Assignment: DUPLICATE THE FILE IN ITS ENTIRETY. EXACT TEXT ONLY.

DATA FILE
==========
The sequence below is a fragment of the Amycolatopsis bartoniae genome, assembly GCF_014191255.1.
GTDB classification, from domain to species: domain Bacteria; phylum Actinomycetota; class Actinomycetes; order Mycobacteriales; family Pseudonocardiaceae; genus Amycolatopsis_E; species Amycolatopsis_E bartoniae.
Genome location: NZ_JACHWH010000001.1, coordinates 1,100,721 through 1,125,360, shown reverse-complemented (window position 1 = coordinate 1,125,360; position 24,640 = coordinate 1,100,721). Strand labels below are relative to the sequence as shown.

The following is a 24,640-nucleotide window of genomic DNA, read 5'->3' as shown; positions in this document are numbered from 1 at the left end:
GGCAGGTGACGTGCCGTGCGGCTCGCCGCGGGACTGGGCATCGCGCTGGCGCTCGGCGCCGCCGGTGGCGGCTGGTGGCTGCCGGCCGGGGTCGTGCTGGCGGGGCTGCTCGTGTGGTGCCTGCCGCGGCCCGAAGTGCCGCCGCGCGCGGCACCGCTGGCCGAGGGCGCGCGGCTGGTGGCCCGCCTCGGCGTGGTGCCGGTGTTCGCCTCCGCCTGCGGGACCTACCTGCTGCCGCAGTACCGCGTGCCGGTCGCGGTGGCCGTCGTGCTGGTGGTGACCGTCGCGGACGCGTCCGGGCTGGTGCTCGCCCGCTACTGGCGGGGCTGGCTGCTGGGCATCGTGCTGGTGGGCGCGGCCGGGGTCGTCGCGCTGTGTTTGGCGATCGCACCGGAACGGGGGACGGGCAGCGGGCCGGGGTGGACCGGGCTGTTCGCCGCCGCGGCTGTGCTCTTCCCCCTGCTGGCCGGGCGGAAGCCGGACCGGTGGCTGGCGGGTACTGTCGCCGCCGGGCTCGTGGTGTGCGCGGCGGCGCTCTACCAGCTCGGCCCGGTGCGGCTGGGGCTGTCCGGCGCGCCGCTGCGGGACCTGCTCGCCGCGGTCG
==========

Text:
The sequence below is a fragment of the Amycolatopsis bartoniae genome, assembly GCF_014191255.1.
GTDB classification, from domain to species: domain Bacteria; phylum Actinomycetota; class Actinomycetes; order Mycobacteriales; family Pseudonocardiaceae; genus Amycolatopsis_E; species Amycolatopsis_E bartoniae.
Genome location: NZ_JACHWH010000001.1, coordinates 1,100,721 through 1,125,360, shown reverse-complemented (window position 1 = coordinate 1,125,360; position 24,640 = coordinate 1,100,721). Strand labels below are relative to the sequence as shown.

The following is a 24,640-nucleotide window of genomic DNA, read 5'->3' as shown; positions in this document are numbered from 1 at the left end:
GGCAGGTGACGTGCCGTGCGGCTCGCCGCGGGACTGGGCATCGCGCTGGCGCTCGGCGCCGCCGGTGGCGGCTGGTGGCTGCCGGCCGGGGTCGTGCTGGCGGGGCTGCTCGTGTGGTGCCTGCCGCGGCCCGAAGTGCCGCCGCGCGCGGCACCGCTGGCCGAGGGCGCGCGGCTGGTGGCCCGCCTCGGCGTGGTGCCGGTGTTCGCCTCCGCCTGCGGGACCTACCTGCTGCCGCAGTACCGCGTGCCGGTCGCGGTGGCCGTCGTGCTGGTGGTGACCGTCGCGGACGCGTCCGGGCTGGTGCTCGCCCGCTACTGGCGGGGCTGGCTGCTGGGCATCGTGCTGGTGGGCGCGGCCGGGGTCGTCGCGCTGTGTTTGGCGATCGCACCGGAACGGGGGACGGGCAGCGGGCCGGGGTGGACCGGGCTGTTCGCCGCCGCGGCTGTGCTCTTCCCCCTGCTGGCCGGGCGGAAGCCGGACCGGTGGCTGGCGGGTACTGTCGCCGCCGGGCTCGTGGTGTGCGCGGCGGCGCTCTACCAGCTCGGCCCGGTGCGGCTGGGGCTGTCCGGCGCGCCGCTGCGGGACCTGCTCGCCGCGGTCG